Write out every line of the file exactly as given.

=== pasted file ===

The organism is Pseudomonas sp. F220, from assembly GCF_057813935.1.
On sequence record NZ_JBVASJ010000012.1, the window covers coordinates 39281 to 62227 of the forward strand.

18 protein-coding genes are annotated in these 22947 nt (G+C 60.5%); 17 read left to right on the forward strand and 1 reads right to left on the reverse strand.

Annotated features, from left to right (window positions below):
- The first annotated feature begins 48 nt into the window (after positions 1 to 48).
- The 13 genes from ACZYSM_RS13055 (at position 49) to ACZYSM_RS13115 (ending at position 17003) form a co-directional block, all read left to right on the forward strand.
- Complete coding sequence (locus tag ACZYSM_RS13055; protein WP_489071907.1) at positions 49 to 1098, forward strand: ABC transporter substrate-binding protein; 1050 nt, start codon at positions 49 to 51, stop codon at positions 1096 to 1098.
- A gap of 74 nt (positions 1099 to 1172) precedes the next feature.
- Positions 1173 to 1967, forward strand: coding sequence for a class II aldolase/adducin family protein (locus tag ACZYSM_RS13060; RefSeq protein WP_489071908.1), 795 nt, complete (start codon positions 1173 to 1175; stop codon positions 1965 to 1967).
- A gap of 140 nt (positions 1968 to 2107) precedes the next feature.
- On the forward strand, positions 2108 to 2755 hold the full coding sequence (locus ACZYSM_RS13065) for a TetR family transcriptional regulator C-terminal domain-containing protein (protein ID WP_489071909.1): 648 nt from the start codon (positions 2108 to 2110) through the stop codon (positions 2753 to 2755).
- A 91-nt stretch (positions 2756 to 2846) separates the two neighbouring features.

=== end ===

The organism is Pseudomonas sp. F220, from assembly GCF_057813935.1.
On sequence record NZ_JBVASJ010000012.1, the window covers coordinates 39281 to 62227 of the forward strand.

18 protein-coding genes are annotated in these 22947 nt (G+C 60.5%); 17 read left to right on the forward strand and 1 reads right to left on the reverse strand.

Annotated features, from left to right (window positions below):
- The first annotated feature begins 48 nt into the window (after positions 1 to 48).
- The 13 genes from ACZYSM_RS13055 (at position 49) to ACZYSM_RS13115 (ending at position 17003) form a co-directional block, all read left to right on the forward strand.
- Complete coding sequence (locus tag ACZYSM_RS13055; protein WP_489071907.1) at positions 49 to 1098, forward strand: ABC transporter substrate-binding protein; 1050 nt, start codon at positions 49 to 51, stop codon at positions 1096 to 1098.
- A gap of 74 nt (positions 1099 to 1172) precedes the next feature.
- Positions 1173 to 1967, forward strand: coding sequence for a class II aldolase/adducin family protein (locus tag ACZYSM_RS13060; RefSeq protein WP_489071908.1), 795 nt, complete (start codon positions 1173 to 1175; stop codon positions 1965 to 1967).
- A gap of 140 nt (positions 1968 to 2107) precedes the next feature.
- On the forward strand, positions 2108 to 2755 hold the full coding sequence (locus ACZYSM_RS13065) for a TetR family transcriptional regulator C-terminal domain-containing protein (protein ID WP_489071909.1): 648 nt from the start codon (positions 2108 to 2110) through the stop codon (positions 2753 to 2755).
- A 91-nt stretch (positions 2756 to 2846) separates the two neighbouring features.